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|Bundesland: Freistaat Sachsen||Saxony|
Zittau is situated at an elevation of 242 m on the river Mandau near its confluence with the river Neiße in the Görlitz district in eastern Saxony at the border to Poland. The municipality has a population of about 25,700 (2005).
The oldest mention of Zittau is found in a document of 1238, a contract between the king of Bohemia and the Knights of St. John of Jerusalem in Prague where a man caled Henricus of Zittaus was listed as one of the witnesses. King Ottokar II II Přemysl of Bohemia visited Zittau in 1255 and determined its new boundaries by riding his horse around the town. At the same time Zittau was granted a town charter. Until the 14th century the town belonged to Bohemia. The town then joined the Upper Lausitz Union of towns which initiated its separation from Bohemia. Due to its location on the important trading route in the Neiße valley Zittau soon became a rich town. The Hussites conquered the town in 1424, and in 1538 the Reformation was introduced. After the Battle at the White Mountain (Bílá Hora, today part of Prague) (1620) during the Thirty Years' War (16181648) many Bohemian Protestants emigrated to Zittau. The Czech Protestant community existed in Zittau until the mid 19th century. In 1635 Zittau and the Upper Lausitz became part of Saxony. During the Seven Years' War (17561763) the town was set on fire by Austrian troops and large parts of the town were destroyed.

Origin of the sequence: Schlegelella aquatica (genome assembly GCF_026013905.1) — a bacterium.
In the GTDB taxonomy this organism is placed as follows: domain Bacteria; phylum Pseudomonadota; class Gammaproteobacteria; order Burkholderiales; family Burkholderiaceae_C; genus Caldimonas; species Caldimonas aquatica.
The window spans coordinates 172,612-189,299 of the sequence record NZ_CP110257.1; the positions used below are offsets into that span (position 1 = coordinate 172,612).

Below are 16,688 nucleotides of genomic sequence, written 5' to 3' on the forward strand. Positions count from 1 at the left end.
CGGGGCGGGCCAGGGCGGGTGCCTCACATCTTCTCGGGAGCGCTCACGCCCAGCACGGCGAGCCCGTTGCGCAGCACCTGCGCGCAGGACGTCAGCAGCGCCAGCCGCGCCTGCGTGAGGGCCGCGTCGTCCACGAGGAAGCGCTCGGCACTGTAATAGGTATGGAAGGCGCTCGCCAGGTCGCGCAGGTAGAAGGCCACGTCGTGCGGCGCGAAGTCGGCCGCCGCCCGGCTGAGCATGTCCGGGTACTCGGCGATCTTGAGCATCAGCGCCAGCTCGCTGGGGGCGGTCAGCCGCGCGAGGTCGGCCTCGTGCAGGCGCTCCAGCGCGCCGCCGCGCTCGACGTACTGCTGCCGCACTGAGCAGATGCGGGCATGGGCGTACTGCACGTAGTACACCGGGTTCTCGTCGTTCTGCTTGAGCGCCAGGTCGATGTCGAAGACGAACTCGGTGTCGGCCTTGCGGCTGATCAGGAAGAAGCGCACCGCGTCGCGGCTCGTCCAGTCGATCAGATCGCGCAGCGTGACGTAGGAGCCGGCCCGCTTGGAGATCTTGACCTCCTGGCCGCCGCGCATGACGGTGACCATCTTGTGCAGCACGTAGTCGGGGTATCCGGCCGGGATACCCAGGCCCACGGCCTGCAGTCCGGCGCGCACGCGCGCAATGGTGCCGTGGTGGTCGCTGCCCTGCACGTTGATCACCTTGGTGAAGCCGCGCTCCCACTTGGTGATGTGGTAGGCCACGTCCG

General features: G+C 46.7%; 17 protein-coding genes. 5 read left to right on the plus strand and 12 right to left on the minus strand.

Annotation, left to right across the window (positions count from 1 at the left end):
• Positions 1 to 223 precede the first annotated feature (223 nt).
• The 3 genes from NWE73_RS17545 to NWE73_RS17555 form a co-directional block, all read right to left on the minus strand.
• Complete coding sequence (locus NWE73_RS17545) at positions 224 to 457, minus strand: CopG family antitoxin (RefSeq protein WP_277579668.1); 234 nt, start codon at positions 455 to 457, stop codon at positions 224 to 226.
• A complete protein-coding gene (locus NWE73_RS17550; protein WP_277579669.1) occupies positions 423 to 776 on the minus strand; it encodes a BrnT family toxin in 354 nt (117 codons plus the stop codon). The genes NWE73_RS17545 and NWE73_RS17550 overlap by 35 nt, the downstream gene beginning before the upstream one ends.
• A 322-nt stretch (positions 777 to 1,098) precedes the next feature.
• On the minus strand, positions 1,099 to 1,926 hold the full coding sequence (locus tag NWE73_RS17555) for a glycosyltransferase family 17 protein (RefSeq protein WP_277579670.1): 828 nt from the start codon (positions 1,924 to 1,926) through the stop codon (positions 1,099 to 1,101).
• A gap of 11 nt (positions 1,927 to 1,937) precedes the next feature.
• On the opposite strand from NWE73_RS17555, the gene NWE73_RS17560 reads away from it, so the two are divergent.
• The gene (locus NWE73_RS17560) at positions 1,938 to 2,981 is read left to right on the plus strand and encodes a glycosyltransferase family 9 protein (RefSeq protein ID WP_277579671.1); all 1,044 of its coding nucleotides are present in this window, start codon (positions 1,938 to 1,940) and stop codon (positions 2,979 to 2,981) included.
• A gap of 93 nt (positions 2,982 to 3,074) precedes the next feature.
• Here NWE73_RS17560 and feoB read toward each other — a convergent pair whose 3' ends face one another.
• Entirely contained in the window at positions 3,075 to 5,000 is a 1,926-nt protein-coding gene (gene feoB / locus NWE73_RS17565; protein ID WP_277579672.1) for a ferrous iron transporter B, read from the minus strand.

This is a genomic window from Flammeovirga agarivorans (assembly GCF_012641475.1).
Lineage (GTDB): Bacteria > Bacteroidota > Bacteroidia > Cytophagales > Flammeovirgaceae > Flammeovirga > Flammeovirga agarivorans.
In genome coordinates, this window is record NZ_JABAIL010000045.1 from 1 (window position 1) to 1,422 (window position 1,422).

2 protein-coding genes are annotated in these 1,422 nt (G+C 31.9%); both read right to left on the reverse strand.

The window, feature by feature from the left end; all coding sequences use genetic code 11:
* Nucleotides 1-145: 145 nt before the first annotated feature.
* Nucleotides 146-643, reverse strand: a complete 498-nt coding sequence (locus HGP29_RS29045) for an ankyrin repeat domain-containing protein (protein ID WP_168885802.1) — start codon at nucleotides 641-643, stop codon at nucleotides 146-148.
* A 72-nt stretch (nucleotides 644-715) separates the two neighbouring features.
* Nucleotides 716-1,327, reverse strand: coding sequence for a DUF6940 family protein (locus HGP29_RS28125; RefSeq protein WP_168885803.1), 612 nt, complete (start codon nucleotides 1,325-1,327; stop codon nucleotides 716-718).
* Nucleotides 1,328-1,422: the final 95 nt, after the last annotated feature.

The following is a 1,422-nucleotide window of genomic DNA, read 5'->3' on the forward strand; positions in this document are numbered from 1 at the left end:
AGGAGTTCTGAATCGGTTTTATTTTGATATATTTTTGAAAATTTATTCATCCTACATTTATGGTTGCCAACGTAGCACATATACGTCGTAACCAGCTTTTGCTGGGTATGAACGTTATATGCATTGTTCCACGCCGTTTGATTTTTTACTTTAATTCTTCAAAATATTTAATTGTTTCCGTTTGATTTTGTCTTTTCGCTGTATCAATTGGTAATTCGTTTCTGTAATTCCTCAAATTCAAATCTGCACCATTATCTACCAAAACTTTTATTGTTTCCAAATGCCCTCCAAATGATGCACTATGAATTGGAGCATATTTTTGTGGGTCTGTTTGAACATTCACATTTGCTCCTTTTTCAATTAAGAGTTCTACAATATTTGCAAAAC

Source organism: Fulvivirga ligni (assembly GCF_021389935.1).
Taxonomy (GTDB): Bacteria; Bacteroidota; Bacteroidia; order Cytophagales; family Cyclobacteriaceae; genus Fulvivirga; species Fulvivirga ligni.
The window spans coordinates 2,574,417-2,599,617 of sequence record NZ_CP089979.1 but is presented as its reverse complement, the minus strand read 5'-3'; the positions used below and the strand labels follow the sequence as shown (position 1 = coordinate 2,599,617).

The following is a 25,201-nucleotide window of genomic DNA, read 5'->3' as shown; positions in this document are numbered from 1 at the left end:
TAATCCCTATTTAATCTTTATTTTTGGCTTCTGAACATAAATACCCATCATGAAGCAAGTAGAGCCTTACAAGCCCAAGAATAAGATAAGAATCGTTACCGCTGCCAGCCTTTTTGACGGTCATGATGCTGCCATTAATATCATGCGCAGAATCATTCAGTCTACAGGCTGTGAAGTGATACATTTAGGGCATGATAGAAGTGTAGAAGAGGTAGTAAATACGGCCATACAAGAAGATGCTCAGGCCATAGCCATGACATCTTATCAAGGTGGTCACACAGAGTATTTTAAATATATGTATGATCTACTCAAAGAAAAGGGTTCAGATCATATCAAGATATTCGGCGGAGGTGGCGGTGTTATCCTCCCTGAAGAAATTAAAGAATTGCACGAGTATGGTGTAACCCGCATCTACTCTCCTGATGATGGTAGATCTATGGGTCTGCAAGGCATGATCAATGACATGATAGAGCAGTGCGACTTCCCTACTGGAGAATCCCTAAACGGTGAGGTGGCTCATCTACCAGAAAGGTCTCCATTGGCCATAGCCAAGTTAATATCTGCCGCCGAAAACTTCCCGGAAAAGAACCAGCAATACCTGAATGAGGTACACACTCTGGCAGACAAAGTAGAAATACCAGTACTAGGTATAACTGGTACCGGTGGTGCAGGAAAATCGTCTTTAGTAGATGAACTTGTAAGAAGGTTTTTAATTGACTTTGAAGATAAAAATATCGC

After the connection of Zittau to the railroad system in 1859 the town soon became a centre of machine and textile industry. During the Nazi era all of the Czech inhabitants of the Zittau region were forced to leave the country. At the end of World War II the river Neiße became the new border between Germany and Poland. Zittau thus lost its former borough of Großporitsch (Polish: Porajów).
The technical schools which were founded in Zittau after the war obtained the status of a technical university in 1988. In 2004 the central German, Czech and Polish celebrations of the expansion of the European Union took place in Zittau.
The picture on glass no. 1818 [above] shows the
Pethau is situated at an elevation of 248 m west of the city centre of Zittau. The village has a population of 531 (2016) and is a city district of Zittau.
Petow was first mentioned in a document of 1391. While Pethau only had 109 inhabitants in 1834, its population increased considerably at the end of the 19th and beginning of the 20th century due to its industrialisation. Pethau was incorporated into the munnicipality of Zittau in 1970.
Glass no. 3216 is labeled Schule zu Pethau / Schulfest 1921 ('school at Pethau / school festival 1921').
Further glass in this collection produced as school festival souvenirs are from:
Burkersdorf (Burgstädt) and Waltersdorf.